OVERDUE REVIEW: Mary Poppins Returns

Mary Poppins Returns is the cinematic equivalent of a very pleasant British greeting. The film is completely courteous and undoubtedly well-meaning. It presents itself with manicured poise and a dress-to-impress sense of style. It aims to please and presents the proper success. The movie makes kind contact and bows nicely before you. Mary Poppins Returns is the nicest hat-tip possible, but then is gone as soon as it arrived. It’s merely a grand gesture and not more than that.

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One’s communal theater experience and entertainment value is addictively fed and your mind will race afterword, preserving the impact for even more internalization, compartmentalization, and surprise. That said, what do these lessons and all of this in Us mean? If the details do not expand the buzz of the mindf — k at hand, nothing will. Keep Peele’s targeted purpose in mind when you dig into Us for what you can extract. Open your perceptions and hold your s — t together.

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There are about three levels of “how in the hell did they do that?” that come from watching the sterling documentary Apollo 11. That exasperating and jaw-dropping question comes out often when we watch fantastical cinematic tales of fiction. But it’s different with Apollo 11 because of the non-fiction nature. Dozens of brilliant-yet-unassuming scientists, engineers, and specialists poured their lives and livelihoods into this mission and the entire program. In their honor, the documentary team led by director/producer/editor Todd Douglas Miller, have now echoed that monumental achievement with an artistic one of their own.

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MEDIA APPEARANCE: David Ehrlich's IndieWire Critics Survey on March 18, 2019

THIS WEEK'S QUESTION: What is the best documentary about the American political system?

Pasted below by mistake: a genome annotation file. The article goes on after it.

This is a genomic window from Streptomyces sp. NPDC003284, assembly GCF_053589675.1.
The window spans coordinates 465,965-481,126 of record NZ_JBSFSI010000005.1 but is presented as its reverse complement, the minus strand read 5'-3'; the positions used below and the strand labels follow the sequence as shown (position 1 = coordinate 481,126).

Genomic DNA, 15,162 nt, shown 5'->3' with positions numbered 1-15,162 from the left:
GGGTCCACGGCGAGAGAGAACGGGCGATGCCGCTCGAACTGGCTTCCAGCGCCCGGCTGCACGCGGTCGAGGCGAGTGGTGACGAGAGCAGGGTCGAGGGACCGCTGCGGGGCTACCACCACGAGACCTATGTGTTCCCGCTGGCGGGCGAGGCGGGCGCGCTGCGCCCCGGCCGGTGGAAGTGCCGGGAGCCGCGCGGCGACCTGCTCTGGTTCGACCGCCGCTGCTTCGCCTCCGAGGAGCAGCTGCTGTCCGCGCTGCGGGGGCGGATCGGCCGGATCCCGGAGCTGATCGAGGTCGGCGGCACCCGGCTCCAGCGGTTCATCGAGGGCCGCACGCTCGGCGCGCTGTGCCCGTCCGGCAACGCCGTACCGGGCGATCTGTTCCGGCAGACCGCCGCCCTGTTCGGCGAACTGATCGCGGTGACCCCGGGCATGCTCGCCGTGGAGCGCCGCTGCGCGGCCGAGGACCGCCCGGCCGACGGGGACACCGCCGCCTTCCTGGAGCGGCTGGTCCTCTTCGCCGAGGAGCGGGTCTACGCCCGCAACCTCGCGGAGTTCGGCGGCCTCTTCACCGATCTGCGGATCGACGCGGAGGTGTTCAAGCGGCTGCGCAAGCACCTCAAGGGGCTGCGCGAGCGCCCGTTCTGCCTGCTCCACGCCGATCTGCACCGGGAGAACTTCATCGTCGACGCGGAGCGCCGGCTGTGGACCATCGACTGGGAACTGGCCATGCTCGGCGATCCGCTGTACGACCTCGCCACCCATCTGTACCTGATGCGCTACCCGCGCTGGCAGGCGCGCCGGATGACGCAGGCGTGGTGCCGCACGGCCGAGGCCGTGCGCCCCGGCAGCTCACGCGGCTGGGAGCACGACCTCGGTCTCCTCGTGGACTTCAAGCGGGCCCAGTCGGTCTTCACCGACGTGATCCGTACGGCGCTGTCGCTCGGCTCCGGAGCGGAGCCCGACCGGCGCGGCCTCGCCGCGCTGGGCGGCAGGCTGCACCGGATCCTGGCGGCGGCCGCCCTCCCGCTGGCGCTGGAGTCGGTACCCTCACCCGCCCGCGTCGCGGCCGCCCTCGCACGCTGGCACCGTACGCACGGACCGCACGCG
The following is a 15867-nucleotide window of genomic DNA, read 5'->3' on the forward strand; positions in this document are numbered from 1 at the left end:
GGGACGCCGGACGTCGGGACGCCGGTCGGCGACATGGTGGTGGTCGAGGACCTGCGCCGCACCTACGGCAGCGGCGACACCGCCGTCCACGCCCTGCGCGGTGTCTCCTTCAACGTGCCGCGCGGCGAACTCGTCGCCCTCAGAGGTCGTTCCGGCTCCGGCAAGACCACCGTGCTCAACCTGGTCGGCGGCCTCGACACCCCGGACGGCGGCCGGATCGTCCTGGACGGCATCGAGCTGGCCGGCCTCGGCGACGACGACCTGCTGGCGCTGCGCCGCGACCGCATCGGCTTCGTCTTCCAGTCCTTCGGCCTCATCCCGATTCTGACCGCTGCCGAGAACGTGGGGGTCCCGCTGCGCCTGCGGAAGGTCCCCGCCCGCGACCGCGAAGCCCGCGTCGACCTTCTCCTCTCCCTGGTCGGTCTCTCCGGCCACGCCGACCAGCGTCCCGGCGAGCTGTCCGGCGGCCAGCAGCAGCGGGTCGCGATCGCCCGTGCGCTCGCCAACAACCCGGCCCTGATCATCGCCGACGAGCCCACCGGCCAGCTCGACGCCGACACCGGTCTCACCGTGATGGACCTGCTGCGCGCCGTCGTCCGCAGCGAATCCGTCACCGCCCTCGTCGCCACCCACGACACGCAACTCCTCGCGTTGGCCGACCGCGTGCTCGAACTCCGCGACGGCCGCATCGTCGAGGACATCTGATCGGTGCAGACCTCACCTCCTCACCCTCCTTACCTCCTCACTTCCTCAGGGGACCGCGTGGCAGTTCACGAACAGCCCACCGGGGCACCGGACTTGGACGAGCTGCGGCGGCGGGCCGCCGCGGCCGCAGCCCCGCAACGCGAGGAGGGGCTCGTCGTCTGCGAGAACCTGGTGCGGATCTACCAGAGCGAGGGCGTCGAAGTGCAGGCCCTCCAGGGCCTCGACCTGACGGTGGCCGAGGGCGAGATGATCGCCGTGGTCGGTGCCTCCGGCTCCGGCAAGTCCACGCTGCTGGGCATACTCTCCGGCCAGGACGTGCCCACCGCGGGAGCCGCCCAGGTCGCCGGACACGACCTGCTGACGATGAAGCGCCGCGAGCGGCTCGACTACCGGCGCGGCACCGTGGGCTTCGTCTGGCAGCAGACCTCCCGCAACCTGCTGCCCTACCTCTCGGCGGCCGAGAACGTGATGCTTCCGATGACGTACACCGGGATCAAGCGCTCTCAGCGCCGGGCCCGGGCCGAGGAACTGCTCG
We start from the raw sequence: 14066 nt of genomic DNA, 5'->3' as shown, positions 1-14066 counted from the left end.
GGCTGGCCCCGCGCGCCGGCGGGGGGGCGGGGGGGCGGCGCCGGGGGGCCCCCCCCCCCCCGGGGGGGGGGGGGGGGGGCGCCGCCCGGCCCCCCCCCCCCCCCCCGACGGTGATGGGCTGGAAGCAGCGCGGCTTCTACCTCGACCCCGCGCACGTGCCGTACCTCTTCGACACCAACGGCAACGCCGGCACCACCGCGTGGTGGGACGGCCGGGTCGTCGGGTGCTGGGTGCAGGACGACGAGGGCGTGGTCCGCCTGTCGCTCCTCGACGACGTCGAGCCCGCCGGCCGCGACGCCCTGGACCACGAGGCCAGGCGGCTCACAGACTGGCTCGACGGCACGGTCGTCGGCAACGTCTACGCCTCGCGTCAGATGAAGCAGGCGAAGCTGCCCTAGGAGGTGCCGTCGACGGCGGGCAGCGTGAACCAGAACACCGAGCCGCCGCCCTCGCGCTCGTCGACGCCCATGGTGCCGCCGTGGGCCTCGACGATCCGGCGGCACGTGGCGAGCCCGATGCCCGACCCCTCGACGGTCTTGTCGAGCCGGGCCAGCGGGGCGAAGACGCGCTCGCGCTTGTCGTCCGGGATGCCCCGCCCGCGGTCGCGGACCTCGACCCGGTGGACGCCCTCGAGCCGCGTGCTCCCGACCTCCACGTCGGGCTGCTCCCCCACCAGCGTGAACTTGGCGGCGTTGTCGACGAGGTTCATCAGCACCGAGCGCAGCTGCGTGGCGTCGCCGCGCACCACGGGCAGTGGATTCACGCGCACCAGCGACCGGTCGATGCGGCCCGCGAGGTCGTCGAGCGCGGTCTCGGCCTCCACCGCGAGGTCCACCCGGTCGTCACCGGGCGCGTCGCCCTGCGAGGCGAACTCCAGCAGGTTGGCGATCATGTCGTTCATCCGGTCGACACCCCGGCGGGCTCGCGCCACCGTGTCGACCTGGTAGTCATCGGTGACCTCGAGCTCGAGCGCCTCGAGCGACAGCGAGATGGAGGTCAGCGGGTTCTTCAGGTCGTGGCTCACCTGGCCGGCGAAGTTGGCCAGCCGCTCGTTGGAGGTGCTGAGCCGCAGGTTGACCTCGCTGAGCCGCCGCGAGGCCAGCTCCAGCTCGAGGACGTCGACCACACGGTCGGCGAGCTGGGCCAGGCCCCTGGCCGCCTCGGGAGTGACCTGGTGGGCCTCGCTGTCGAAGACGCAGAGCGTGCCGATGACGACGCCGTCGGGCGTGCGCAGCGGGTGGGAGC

Documentaries are not my strong suit. I’m a big An Inconvenient Truth mark, but I wouldn’t call that a documentary about the American political system just because of the presence and olive branch policies of former Vice President Al Gore. Ava DuVernay’s 13th also has scope beyond the business and posturing of D.C., but the political threads run farther and deeper, making it my worthy pick this week.

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MOVIE REVIEW: Finding Steve McQueen

Finding Steve McQueen carries the boasting superlatives of the detailing the “largest bank heist in U.S. history” and, according to director Mark Steven Johnson, one of “the greatest stories never told.” Don’t expect a film of that kind of scope and size. This is a big crime orchestrated by small people who think they are bigger than they really are. The year is 1972 and the illegal act is the United California Bank Robbery.

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The new animated family flick Wonder Park offers an imagined world of roller coasters and amusement built with as much love as they are creative engineering. The principles of STEM support the cinematic chain lift hills before the drops take audiences through inversions and turns of family feels. Like the railed, ridden inventions it depicts, Wonder Park has clever ideas and solid foundations, but too many trim brakes, suspensions, bumps, dead spots, and other hits of filmed friction slow the glee and weaken the poignant pillars attempted.